Carnitine deficiency is nearly always secondary to another disease process, so the symptoms are often those of the primary disease plus additional problems caused by the deficiency. Carnitine replacement therapy can resolve these problems. A deficiency of carnitine results in decreased energy available to muscle, causing muscle weakness and low muscle tone. Energy is required for the growth of muscle and for weight gain, so the child with carnitine deficiency often fails to thrive. A deficiency can affect cardiac muscle and result in poor cardiac contractions (cardiomyopathy). This leads to heart failure which may respond dramatically to carnitine therapy.
Energy is important for brain function and carnitine deficiency can cause convulsions, lethargy, irritability, and even coma. MSUD patients are very susceptible to infection which requires additional energy to resolve. In a genetic defect, which inhibits the ability to generate energy from protein sources, the problem is made worse by a carnitine deficiency. This results in a decrease of the energy generated from fat.
Carnitine is available as a medication approved by the Food and Drug Administration for treating secondary deficiency due to metabolic diseases. In the U.S.A., only one company, Sigma-tau Pharmaceuticals, Inc., supplies pharmaceutical grade oral L-carnitine (Carnitor). It is available with a prescription as a liquid with 100 milligrams of carnitine in each milliliter (500 per teaspoon) and as a tablet with 330 milligrams of carnitine per tablet. Intravenous L-carnitine is also available in vials containing 1 gram in 5 milliliters of solution.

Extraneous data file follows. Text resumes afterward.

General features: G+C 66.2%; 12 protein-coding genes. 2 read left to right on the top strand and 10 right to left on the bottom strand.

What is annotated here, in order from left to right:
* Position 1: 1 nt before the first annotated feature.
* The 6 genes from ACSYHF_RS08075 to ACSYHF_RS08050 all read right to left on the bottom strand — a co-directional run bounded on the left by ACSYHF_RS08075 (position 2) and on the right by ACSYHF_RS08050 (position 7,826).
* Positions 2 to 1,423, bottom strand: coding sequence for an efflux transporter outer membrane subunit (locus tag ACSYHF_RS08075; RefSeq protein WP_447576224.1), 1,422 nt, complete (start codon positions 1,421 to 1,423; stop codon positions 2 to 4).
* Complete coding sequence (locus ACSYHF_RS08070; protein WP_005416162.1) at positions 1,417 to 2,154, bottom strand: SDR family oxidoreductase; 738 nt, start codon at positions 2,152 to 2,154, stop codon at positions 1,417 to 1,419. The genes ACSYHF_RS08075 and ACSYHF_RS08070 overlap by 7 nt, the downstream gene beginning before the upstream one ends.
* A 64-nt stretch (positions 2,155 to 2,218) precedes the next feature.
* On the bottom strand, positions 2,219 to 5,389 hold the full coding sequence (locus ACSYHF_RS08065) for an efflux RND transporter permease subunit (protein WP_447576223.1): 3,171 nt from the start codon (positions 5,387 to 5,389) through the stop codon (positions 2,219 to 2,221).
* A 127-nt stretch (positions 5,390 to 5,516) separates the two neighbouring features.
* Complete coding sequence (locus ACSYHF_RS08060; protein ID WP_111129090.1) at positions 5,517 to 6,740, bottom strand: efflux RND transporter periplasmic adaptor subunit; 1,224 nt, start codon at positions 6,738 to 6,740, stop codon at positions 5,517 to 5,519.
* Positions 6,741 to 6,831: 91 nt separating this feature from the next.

The amount of oral carnitine used depends on the reason for treatment and the clinical state of the patient. Higher doses are generally reserved for individuals with serious metabolic disorders during times of metabolic stress and decompensation. Doses range from 25 to 600 milligrams/ kg/day for oral carnitine and 25 to 300 milligrams/kg/day with IV carnitine. Oral carnitine is poorly absorbed with only 25% actually absorbed. The rest is excreted in the stool.
About 10% of patients taking oral carnitine experience side effects of diarrhea and/or stomach upset and in about 7% of individuals, a very fishy body odor develops. This odor is generated in the bowel by normal bowel bacteria converting carnitine to a very smelly, but non-toxic, trimethylamine. This body odor can be treated by taking a low dose of an antibotic, such as metronidazole, to destroy the offending bacteria that makes the trimethylamine. The gastrointestinal upset and diarrhea associated with oral carnitine administration usually improves if the dose is lowered or given with food.
Intravenous carnitine is fully available for body use because it bypasses the bowel absorption problems and for this reason is the preferred route of administration during a life threatening crisis. Intravenous carnitine will burn if infused too quickly and cause pain and irritation if it gets under the skin (interstitial).
In summary, the child with MSUD has decreased intake and synthesis of carnitine and an increased need for carnitine to use in fat oxidation and for the removal of the ketone bodies that are formed. Carnitine is essential for the generation of chemical energy and a deficiency will result in symptoms of decreased energy availability: muscle weakness, poor growth, decreased resistance to infections, cardiac dysfunction and neurologic problems. Treating fatty acid oxidation defects, organic acidurias and amino acid disorders, including MSUD, with L-carnitine has been shown to be safe and also life saving during the times of metabolic stress.